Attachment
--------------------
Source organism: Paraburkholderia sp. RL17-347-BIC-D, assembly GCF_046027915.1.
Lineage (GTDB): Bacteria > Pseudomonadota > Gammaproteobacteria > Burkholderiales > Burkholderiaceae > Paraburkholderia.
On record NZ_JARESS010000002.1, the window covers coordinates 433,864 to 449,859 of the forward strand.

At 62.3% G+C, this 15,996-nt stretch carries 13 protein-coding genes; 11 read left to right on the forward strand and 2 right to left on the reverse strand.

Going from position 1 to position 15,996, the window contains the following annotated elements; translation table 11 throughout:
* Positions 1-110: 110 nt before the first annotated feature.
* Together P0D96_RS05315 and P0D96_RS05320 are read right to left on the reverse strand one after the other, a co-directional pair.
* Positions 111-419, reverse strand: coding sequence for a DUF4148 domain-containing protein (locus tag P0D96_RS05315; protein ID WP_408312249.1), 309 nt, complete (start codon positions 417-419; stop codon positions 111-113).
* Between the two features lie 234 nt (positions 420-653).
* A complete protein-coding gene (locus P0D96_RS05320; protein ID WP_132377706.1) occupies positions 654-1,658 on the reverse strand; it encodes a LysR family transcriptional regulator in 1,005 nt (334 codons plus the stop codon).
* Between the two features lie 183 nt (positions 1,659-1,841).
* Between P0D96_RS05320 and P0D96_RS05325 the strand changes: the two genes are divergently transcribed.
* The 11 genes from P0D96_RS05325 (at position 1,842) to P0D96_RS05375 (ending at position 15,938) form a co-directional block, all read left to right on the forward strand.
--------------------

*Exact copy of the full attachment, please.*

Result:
Source organism: Paraburkholderia sp. RL17-347-BIC-D, assembly GCF_046027915.1.
Lineage (GTDB): Bacteria > Pseudomonadota > Gammaproteobacteria > Burkholderiales > Burkholderiaceae > Paraburkholderia.
On record NZ_JARESS010000002.1, the window covers coordinates 433,864 to 449,859 of the forward strand.

At 62.3% G+C, this 15,996-nt stretch carries 13 protein-coding genes; 11 read left to right on the forward strand and 2 right to left on the reverse strand.

Going from position 1 to position 15,996, the window contains the following annotated elements; translation table 11 throughout:
* Positions 1-110: 110 nt before the first annotated feature.
* Together P0D96_RS05315 and P0D96_RS05320 are read right to left on the reverse strand one after the other, a co-directional pair.
* Positions 111-419, reverse strand: coding sequence for a DUF4148 domain-containing protein (locus tag P0D96_RS05315; protein ID WP_408312249.1), 309 nt, complete (start codon positions 417-419; stop codon positions 111-113).
* Between the two features lie 234 nt (positions 420-653).
* A complete protein-coding gene (locus P0D96_RS05320; protein ID WP_132377706.1) occupies positions 654-1,658 on the reverse strand; it encodes a LysR family transcriptional regulator in 1,005 nt (334 codons plus the stop codon).
* Between the two features lie 183 nt (positions 1,659-1,841).
* Between P0D96_RS05320 and P0D96_RS05325 the strand changes: the two genes are divergently transcribed.
* The 11 genes from P0D96_RS05325 (at position 1,842) to P0D96_RS05375 (ending at position 15,938) form a co-directional block, all read left to right on the forward strand.